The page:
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  • Racial Fluidity in the Borderlands:Intermarriages between Blacks and Mexicans in Southern Arizona, 1860–1930
  • Sal Acosta (bio)

Emmett Woodley and Leonicia Terrazas celebrated their wedding in Tucson’s St. Augustine Catholic Church on March 23, 1872.1 The bride and groom met in town, but considerably different journeys had brought them to the new Territory of Arizona. Like countless other Americans, Emmett had recently migrated west. A native of antebellum Virginia, he had served in the United States Army before settling in southern Arizona.2 Leonicia, meanwhile, had ventured north from the border state of Sonora, following a route that Mexicans had wrought for over a hundred years.3 Their working-class backgrounds and similar migrant experiences might have generated a sense of compatibility and reassurance to help them overcome their linguistic and cultural differences, but the couple still had to negotiate two potential obstacles before being able to marry, one with the Catholic Church and the other with Arizona’s miscegenation law.4 Emmett was an African American Protestant, and Leonicia was Catholic and, as an ethnic Mexican, was legally white. The Catholic Church begrudgingly condoned this type of interfaith marriage, and the Arizona Territory had prohibited marriages between blacks and whites during its first legislative session (1864–1865).5 Their plans to marry, nonetheless, proceeded uneventfully: they first obtained a marriage license from the county clerk, and the priest granted an interfaith dispensation.6 While the local church typically approved interfaith marriages—as long as the couple married in a Catholic ceremony—the consent of county clerks did not come automatically when partners belonged to different races. In fact, marriages between blacks and Euro-American whites were virtually nonexistent in Arizona during the life of the miscegenation law (1865–1962). Mexicans, however, occupied an ambiguous racial space: technically, their legal whiteness permitted their [End Page 555] marriages only to other whites, but in practice, county officials frequently sanctioned their marriages to nonwhites. Thus, Emmett and Leonicia benefited from the third socio-racial space Mexicans occupied.

This study attempts to identify and explain important facts and incongruities in the history of intermarriages in the Tucson area in the late nineteenth and early twentieth centuries. It focuses on the experiences of black-Mexican couples and their descendants to illustrate how social and cultural attitudes can undermine or contravene racialist definitions and legal directives. It argues that the existence of these relationships in light of an ostensibly strict miscegenation law, the occasional sanctioning of their marriages, and the ambiguous racial classification of multiracial people all demonstrate that race was both meaningful and meaningless in the Southwest. Race had meaning because economic, political, and social entities often used it as differentiating and discriminating factors in their decisions, views, and policies. But race frequently proved meaningless because local officials could and did ignore racially based laws or could not ascertain or agree on the racial identity of some groups, especially of people of mixed ancestry. The very meaning and significance of race also varied by location. During the second half of the nineteenth century and the first three decades of the twentieth, the American West offered migrants economic opportunities that they could not find in their places of origin, but, in addition to the obstacles all migrants encountered—such as the difficulties in travel, the threat of Indian raids, and the unbalanced sex ratios—racial discrimination added more barriers to the experiences of nonwhites. Yet, Tucson offered blacks a form of social toleration that did not exist in central and northern Arizona and in mining towns. The city did witness racial prejudice, but the relatively small size of Tucson’s black population and its settlement in ethnically diverse areas precluded the type of racial tension that existed in other parts of the West. Indeed, the city, unlike other areas, including Phoenix, did not witness the creation of distinctive black enclaves. Instead, this group, like Chinese immigrants, resided primarily in the numerous Mexican barrios that already existed and where blacks often found the opportunity to marry outside their ethnic group.7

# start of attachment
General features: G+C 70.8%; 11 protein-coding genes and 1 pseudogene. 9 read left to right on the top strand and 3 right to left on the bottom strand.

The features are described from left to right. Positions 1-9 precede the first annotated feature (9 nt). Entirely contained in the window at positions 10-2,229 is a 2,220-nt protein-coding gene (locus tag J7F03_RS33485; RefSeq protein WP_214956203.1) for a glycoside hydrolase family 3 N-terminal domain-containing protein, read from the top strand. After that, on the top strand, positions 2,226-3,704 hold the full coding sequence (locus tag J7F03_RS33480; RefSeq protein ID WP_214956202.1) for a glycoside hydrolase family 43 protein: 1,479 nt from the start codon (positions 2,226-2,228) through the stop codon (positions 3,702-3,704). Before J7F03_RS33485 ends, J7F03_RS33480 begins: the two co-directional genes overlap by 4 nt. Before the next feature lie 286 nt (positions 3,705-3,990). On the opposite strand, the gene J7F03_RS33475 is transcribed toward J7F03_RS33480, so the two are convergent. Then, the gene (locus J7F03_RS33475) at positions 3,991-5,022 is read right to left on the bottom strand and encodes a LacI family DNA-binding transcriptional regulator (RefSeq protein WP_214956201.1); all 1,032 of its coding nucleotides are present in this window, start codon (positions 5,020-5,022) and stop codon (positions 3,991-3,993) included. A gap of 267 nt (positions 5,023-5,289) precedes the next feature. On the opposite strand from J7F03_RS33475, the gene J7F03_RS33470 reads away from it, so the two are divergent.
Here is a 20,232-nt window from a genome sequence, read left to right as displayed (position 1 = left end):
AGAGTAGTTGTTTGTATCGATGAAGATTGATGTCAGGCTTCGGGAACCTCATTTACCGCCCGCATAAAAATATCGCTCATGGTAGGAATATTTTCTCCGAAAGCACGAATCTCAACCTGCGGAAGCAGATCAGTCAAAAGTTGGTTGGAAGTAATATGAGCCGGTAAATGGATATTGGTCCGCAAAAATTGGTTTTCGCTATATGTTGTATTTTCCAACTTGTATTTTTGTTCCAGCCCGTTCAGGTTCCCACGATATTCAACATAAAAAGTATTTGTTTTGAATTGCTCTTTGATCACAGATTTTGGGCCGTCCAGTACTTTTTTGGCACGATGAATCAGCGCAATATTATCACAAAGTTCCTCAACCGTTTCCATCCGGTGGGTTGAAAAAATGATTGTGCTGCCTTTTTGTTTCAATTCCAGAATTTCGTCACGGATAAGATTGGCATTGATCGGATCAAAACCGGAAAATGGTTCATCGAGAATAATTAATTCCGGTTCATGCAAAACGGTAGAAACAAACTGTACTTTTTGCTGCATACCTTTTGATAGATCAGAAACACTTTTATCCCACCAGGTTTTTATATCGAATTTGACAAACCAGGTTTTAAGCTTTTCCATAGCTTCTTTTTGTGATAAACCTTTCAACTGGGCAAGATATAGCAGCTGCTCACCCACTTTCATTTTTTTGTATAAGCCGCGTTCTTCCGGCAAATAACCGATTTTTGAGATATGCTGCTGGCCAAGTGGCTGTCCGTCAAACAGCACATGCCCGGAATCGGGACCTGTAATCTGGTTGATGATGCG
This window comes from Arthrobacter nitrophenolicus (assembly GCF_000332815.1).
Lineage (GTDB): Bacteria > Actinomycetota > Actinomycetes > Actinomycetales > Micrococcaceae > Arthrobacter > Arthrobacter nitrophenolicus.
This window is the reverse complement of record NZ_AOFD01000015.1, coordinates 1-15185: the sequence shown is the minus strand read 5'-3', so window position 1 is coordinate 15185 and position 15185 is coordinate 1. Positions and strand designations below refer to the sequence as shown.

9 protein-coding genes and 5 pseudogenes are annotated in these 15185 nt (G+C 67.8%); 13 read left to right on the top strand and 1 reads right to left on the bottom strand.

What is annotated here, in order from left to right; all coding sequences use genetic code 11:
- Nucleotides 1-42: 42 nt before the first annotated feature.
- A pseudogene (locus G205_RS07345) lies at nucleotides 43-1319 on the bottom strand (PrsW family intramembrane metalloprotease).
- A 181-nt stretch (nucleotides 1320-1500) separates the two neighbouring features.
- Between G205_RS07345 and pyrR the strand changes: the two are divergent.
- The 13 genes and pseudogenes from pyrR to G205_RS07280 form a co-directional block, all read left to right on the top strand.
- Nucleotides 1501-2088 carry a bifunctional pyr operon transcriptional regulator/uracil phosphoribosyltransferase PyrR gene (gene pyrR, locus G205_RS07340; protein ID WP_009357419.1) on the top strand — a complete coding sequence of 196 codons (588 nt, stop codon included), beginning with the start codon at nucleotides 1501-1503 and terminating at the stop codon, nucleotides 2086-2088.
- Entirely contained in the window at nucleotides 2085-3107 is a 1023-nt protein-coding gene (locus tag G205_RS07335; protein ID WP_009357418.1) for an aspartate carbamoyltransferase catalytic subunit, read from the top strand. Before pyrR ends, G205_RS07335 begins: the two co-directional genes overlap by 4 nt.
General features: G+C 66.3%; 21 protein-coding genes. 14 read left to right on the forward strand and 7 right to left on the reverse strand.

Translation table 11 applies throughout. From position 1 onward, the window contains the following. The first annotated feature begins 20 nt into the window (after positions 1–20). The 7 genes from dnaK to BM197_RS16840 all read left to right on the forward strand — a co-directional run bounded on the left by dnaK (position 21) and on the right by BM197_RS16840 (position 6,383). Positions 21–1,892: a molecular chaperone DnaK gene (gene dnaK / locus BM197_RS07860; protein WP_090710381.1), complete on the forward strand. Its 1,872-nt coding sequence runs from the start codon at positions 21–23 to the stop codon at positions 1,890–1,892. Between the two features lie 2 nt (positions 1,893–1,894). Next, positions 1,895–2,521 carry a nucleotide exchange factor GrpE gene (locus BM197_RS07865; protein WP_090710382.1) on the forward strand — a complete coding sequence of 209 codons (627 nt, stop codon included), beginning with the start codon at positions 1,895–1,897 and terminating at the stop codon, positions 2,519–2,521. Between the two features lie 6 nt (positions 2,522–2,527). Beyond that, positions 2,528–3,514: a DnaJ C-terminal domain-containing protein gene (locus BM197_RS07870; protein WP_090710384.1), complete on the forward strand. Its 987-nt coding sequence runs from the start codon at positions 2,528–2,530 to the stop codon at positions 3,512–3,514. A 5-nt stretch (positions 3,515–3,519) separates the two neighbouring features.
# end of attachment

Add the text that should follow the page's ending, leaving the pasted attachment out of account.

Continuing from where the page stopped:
Intermarriage in Mexican American Historiography

While historians have long underscored the existence and role of intermarriage among Mexicans...


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pp. 555-581
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